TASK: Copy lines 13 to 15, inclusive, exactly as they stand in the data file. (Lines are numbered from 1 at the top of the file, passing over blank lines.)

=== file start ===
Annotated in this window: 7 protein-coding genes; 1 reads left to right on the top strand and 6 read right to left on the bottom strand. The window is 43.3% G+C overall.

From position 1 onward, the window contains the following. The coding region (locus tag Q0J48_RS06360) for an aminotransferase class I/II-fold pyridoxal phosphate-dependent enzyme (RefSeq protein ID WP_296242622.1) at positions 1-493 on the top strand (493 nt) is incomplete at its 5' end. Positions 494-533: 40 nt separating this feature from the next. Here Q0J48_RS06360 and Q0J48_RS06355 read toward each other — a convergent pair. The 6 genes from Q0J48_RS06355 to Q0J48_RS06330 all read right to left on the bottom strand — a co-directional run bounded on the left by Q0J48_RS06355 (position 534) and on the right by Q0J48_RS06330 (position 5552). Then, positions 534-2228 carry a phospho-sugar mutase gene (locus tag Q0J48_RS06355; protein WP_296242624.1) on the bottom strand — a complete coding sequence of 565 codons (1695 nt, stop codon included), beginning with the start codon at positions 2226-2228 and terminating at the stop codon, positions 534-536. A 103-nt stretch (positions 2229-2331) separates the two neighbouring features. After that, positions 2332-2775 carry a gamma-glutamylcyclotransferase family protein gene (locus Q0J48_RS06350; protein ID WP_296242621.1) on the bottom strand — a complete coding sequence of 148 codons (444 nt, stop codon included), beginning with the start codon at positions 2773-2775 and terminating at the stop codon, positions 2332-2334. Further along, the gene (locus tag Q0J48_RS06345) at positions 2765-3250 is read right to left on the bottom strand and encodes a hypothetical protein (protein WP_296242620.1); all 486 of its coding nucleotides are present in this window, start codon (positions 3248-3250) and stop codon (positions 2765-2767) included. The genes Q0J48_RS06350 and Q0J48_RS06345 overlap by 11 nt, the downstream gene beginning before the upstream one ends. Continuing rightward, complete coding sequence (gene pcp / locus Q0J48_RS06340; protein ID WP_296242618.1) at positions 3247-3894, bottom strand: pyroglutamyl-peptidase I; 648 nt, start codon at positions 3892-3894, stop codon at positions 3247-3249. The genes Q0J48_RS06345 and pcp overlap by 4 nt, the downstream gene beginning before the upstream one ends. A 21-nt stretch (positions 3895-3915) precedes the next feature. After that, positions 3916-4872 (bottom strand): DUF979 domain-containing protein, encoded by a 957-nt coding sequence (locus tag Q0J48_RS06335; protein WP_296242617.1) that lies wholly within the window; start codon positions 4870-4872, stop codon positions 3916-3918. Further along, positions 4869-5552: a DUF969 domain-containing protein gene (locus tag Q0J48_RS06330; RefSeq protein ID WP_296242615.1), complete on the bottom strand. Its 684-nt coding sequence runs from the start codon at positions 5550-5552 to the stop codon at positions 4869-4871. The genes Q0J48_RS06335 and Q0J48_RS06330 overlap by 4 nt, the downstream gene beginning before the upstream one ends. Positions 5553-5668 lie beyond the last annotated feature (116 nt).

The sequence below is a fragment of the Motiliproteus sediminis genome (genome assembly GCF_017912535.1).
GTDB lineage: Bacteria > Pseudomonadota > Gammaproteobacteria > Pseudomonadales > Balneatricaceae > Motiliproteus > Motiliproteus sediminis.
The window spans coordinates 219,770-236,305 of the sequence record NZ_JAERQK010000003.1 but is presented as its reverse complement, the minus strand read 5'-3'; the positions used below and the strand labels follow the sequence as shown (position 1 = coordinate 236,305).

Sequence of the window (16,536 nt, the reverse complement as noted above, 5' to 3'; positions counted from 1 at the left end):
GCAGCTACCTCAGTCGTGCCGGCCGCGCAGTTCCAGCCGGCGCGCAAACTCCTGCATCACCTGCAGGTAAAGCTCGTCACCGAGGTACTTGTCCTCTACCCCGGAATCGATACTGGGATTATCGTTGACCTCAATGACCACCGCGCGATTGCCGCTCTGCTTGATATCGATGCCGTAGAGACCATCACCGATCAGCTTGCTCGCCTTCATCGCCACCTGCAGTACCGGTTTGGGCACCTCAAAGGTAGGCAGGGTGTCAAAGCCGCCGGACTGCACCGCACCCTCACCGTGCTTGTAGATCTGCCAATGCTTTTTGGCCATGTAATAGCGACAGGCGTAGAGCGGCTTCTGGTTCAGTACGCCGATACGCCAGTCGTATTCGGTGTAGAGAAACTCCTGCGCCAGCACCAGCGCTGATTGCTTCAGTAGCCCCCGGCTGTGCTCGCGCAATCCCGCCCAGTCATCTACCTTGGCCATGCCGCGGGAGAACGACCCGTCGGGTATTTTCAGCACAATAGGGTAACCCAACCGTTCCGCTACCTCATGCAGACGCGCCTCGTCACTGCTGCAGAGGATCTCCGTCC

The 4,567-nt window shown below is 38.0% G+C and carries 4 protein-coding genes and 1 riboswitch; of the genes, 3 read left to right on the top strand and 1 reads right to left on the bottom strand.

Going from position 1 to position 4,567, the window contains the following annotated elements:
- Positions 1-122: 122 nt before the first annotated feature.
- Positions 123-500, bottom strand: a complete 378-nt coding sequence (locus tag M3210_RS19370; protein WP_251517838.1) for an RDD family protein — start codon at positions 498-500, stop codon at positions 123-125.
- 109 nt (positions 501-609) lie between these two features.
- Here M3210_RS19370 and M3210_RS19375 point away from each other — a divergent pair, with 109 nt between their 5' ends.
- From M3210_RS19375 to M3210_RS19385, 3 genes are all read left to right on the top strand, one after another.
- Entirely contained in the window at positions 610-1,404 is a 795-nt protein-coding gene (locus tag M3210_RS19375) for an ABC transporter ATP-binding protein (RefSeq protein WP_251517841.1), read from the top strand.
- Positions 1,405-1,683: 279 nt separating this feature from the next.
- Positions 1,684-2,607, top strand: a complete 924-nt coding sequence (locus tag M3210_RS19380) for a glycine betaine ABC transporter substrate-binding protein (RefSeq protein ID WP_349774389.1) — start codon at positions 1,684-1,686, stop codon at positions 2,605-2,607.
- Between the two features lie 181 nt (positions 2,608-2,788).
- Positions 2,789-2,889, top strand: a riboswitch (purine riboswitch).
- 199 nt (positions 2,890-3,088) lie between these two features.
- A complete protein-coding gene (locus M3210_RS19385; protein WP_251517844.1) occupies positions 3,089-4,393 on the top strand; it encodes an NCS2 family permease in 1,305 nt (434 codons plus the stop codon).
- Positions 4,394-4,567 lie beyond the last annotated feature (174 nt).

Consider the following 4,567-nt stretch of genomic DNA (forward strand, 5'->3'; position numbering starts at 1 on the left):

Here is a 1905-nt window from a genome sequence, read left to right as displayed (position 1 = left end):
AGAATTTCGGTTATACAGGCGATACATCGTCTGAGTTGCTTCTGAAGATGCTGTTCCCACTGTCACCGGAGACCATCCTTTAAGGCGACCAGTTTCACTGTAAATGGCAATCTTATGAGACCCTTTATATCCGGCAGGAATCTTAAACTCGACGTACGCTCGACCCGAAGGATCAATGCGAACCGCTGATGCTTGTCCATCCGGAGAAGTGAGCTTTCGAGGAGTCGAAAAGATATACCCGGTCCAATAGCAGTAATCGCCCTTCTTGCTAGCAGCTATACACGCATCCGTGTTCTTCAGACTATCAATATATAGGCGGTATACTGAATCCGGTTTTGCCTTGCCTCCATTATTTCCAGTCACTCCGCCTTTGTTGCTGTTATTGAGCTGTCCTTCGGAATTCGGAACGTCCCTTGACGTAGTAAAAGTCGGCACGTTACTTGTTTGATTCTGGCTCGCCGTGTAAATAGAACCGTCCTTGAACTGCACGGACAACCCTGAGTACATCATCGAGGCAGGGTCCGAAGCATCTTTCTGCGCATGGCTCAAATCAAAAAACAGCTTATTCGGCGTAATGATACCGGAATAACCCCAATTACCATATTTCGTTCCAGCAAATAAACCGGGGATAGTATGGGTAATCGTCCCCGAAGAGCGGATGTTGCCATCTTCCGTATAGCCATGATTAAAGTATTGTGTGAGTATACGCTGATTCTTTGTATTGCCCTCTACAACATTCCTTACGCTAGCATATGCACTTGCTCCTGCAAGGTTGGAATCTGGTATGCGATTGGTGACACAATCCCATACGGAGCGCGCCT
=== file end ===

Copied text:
- Here M3210_RS19370 and M3210_RS19375 point away from each other — a divergent pair, with 109 nt between their 5' ends.
- From M3210_RS19375 to M3210_RS19385, 3 genes are all read left to right on the top strand, one after another.
- Entirely contained in the window at positions 610-1,404 is a 795-nt protein-coding gene (locus tag M3210_RS19375) for an ABC transporter ATP-binding protein (RefSeq protein WP_251517841.1), read from the top strand.